Food Safety Salad

Published on March 10th, 2013 | by Heather Carr

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Eat Your Veggies with Care, Part Two

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Salad

A recent report from the CDC shows that leafy greens are the primary source of foodborne illness.

Researchers at the CDC looked at foods associated with outbreaks between 1998 and 2008. They found that 51% of those illnesses were traced back to plant foods.

Further breaking it down, they found that leafy vegetables were the source of 22% of illnesses, more than any other food group. Fruits and nuts were the source of nearly 12% of illnesses and vine-stalk vegetables (gourds, cucumbers, celery, for example) were the source of another 8%. Leafy vegetables were also the cause of 14% of hospitalizations and the cause of 6% of deaths.

Poultry was the source of 10% of the illnesses, 12% of the hospitalizations, and the largest cause of deaths – 19%.

The recent study in Canada finding pathogens in pre-washed leafy greens underscores the risk in our food systems. Washing foods doesn’t remove all the microorganisms, although it’s a good start. Cooking kills many pathogens, but some foods, such as salads, are eaten raw.

Careful food preparation at home and in commercial kitchens is important, but it’s not the whole answer. Pathogens can enter the food supply at many places between the field and the kitchen. A thorough assessment of potential sources of contamination needs to be performed at every step of the process.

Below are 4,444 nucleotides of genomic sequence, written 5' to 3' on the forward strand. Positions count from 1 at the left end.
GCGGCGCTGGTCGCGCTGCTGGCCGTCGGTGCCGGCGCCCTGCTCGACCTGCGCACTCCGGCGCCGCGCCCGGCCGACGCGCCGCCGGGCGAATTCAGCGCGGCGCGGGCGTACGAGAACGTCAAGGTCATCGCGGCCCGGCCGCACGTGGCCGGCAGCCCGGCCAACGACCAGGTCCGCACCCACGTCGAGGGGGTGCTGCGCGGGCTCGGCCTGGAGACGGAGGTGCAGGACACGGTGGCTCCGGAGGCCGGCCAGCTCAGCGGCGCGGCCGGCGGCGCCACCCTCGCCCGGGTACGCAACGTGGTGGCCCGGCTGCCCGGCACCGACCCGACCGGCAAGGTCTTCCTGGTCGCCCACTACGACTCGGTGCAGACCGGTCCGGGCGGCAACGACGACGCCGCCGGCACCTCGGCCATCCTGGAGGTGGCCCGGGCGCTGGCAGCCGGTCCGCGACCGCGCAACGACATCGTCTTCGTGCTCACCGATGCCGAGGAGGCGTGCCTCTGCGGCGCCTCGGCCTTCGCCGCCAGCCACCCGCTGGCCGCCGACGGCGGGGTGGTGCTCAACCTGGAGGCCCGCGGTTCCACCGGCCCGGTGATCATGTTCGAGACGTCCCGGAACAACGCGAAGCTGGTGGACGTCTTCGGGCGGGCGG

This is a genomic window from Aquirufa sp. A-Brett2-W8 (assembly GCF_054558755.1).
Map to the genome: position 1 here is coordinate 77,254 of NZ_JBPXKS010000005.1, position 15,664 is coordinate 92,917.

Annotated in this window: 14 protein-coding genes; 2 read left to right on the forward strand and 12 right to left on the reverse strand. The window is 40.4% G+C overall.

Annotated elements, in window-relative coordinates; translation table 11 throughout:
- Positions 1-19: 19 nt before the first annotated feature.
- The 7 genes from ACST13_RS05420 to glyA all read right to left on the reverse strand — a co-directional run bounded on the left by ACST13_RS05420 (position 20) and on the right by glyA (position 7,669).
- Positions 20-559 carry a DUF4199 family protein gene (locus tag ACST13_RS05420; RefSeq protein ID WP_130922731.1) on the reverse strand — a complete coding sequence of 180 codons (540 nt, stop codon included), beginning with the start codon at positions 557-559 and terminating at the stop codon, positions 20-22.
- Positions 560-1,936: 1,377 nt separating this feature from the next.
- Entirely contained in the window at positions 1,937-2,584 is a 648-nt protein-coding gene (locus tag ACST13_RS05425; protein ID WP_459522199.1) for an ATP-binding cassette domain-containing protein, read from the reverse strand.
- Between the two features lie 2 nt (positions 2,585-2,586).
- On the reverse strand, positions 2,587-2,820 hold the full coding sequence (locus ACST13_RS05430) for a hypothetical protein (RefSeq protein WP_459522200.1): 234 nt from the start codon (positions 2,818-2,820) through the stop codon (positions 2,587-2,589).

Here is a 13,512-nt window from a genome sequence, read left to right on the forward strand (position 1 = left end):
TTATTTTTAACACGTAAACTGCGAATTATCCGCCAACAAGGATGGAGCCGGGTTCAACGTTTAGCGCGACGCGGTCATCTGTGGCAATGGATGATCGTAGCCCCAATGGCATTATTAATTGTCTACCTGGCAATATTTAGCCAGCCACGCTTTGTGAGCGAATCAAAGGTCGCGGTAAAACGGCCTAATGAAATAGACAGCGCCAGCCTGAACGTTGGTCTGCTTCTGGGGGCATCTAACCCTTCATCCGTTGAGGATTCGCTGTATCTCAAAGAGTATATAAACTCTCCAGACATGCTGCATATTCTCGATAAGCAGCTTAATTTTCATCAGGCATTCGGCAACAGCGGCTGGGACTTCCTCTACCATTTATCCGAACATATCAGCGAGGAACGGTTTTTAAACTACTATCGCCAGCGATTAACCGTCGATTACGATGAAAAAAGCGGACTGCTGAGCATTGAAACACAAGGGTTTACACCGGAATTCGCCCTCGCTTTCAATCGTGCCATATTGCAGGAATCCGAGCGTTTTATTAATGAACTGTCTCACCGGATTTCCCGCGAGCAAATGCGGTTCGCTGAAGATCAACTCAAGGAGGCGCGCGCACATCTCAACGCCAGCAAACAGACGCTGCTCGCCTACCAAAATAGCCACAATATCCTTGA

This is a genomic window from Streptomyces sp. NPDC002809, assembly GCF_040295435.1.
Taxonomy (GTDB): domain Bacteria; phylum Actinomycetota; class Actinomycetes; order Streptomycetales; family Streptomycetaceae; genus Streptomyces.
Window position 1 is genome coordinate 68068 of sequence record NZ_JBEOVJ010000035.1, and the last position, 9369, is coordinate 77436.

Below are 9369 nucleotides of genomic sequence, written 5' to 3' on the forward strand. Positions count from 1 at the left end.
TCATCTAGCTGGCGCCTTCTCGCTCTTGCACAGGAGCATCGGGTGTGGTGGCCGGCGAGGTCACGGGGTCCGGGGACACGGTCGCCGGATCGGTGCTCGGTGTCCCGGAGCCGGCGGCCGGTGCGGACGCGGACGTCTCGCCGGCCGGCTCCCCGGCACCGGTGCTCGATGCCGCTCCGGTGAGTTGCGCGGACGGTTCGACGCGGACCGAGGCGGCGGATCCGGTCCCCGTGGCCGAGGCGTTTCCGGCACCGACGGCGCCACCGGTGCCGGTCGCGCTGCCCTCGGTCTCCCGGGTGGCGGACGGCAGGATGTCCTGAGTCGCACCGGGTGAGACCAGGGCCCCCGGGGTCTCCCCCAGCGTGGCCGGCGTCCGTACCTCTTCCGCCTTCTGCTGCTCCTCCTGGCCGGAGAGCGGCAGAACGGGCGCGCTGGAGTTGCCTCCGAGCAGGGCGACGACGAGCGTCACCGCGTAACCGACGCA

Salad photo via Shutterstock


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About the Author

Heather Carr loves food, politics, and innovative ways to make the world a better place. She counts Jacques Pepin and Speed Racer among her inspirations. You can find her on Facebook or .



3 Responses to Eat Your Veggies with Care, Part Two

  1. Pingback: Germ Alert: Is Your Kitchen Harboring Deadly Pathogens? | Eat Drink Better

  2. Tanya Sitton says:

    Good article — I think we can’t talk about foodborne pathogens, though, without talking about factory farming… if you ask the question “HOW did those things get on the plant foods?” it virtually always traces back to unregulated (or poorly regulated) animal waste from industrial farms. That’s one of those externalized costs of ‘cheap’ animal foods. Hopefully as we move forward towards restructuring our ag system away from that model, we’ll see less contamination of food crops (and antibiotic resistance, and waterway pollution, and air pollution, and animal cruelty, and and and and….) (pththththththpppt)

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